People who have had successful ICT careers but have taken very different paths to get there, share their stories.
Is it better to get a tertiary degree or a vendor certification? The answer seems to be “it depends” – on who is hiring, on the individual’s capabilities and on the specifics of the role.
Some companies insist on a university qualification, others look for highly specialised skills, and recognise that keeping up with the latest technologies is important too; these companies believe certifications deliver what they need.
A third group is shifting the paradigm: accounting giant and leading graduate recruiter Ernst & Young dropped the degree threshold for new recruits, saying there is zero evidence that university success is linked to professional achievements.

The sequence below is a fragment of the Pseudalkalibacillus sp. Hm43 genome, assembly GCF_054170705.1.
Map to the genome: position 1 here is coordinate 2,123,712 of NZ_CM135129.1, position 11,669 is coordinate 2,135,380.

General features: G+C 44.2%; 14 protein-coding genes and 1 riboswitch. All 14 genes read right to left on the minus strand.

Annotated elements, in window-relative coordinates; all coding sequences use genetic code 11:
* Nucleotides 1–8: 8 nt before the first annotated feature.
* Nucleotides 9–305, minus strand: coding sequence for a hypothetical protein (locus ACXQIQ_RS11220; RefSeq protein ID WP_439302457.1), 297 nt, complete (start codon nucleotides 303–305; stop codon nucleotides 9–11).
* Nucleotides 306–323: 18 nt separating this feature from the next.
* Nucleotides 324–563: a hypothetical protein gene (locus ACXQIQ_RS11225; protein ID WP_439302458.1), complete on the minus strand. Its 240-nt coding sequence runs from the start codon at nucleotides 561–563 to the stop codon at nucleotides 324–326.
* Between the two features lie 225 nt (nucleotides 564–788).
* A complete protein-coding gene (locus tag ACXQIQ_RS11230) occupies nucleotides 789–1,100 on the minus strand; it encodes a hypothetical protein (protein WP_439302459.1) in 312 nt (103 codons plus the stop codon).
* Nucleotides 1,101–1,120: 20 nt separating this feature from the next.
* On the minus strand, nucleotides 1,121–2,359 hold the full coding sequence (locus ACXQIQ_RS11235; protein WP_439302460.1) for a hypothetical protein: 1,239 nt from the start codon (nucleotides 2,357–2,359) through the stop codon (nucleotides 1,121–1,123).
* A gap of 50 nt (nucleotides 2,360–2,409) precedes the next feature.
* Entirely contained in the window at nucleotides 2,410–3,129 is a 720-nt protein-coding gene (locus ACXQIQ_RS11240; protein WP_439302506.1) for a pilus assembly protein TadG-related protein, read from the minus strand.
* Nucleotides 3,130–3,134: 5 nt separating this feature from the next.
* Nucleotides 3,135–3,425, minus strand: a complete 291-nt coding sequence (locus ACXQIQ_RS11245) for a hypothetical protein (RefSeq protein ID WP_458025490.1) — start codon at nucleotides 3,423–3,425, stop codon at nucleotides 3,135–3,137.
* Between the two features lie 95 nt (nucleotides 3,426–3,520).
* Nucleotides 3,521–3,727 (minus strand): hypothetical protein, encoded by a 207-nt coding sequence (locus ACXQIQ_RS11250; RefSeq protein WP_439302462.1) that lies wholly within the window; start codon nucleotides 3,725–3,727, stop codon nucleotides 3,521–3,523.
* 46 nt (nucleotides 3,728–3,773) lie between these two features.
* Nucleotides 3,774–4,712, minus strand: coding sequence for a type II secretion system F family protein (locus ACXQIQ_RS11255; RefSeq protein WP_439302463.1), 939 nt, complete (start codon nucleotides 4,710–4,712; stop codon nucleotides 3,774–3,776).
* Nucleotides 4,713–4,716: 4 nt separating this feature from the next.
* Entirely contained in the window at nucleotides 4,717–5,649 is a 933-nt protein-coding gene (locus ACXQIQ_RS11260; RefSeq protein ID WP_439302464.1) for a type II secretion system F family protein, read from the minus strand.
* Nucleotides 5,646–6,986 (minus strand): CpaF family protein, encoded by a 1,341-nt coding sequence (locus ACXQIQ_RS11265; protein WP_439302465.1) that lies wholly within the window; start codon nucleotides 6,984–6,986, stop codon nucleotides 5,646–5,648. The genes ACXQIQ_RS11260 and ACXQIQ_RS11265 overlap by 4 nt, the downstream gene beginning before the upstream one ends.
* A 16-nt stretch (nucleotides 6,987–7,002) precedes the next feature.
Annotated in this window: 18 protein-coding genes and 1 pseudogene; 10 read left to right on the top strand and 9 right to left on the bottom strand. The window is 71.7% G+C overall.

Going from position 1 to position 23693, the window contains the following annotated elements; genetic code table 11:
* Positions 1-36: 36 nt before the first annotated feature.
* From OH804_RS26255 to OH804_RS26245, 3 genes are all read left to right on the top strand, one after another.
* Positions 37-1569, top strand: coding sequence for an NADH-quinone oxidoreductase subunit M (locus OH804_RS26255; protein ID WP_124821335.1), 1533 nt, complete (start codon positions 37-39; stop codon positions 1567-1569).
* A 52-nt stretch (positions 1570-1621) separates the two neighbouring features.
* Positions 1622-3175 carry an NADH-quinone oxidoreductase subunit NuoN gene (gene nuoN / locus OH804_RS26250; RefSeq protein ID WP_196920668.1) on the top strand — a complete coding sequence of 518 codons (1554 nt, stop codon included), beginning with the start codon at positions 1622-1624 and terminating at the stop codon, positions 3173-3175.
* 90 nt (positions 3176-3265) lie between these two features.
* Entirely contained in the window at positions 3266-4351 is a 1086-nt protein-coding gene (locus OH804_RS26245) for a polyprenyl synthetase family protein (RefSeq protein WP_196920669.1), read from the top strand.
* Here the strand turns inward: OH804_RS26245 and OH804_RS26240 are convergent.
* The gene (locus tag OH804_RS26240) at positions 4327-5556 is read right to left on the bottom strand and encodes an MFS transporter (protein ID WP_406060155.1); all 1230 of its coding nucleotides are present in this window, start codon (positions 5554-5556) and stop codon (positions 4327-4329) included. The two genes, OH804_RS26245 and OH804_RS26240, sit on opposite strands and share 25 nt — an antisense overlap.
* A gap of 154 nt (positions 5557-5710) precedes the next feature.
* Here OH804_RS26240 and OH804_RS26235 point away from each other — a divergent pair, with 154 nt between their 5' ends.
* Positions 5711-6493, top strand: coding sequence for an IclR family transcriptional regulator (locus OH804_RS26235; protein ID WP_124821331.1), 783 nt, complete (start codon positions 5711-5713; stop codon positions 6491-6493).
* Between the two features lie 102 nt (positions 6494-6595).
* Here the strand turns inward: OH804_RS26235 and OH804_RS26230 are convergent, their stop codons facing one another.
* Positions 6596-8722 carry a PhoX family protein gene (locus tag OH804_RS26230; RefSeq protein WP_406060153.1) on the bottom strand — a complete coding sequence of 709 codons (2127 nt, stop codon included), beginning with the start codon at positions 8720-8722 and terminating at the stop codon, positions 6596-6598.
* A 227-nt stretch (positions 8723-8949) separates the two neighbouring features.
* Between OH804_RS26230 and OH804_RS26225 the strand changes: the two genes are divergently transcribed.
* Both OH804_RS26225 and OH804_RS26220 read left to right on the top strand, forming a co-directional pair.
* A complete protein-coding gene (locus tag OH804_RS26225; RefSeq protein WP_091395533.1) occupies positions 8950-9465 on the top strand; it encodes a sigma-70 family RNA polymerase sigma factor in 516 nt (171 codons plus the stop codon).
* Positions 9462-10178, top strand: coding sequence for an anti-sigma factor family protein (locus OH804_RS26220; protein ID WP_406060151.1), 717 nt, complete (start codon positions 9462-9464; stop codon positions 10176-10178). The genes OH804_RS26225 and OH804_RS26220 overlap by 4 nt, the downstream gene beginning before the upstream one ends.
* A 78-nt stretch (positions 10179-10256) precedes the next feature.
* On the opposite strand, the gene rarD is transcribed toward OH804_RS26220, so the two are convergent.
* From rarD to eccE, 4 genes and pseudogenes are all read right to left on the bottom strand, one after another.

This shift could make a positive impact in a world where access to university-level education is becoming increasingly expensive and high fees prevent people in lower income households from studying.
ITWeb Training Guide chatted to several local IT professionals about their views.
Andrea Lodolo, CTO of CA Southern Africa, says comparing the value of degrees and certifications depends on the different needs of companies: “Are they going to be working on Microsoft platforms? If yes, then there is a lot of training based on Microsoft that will get individuals up and running quite quickly.”
When it comes to more complex skills – such as enterprise management, service management and security, hard-core programming or integration – a more solid grounding in IT is a must, plus specific industry training targeted to the requirement, says Lodolo.
Job vs career?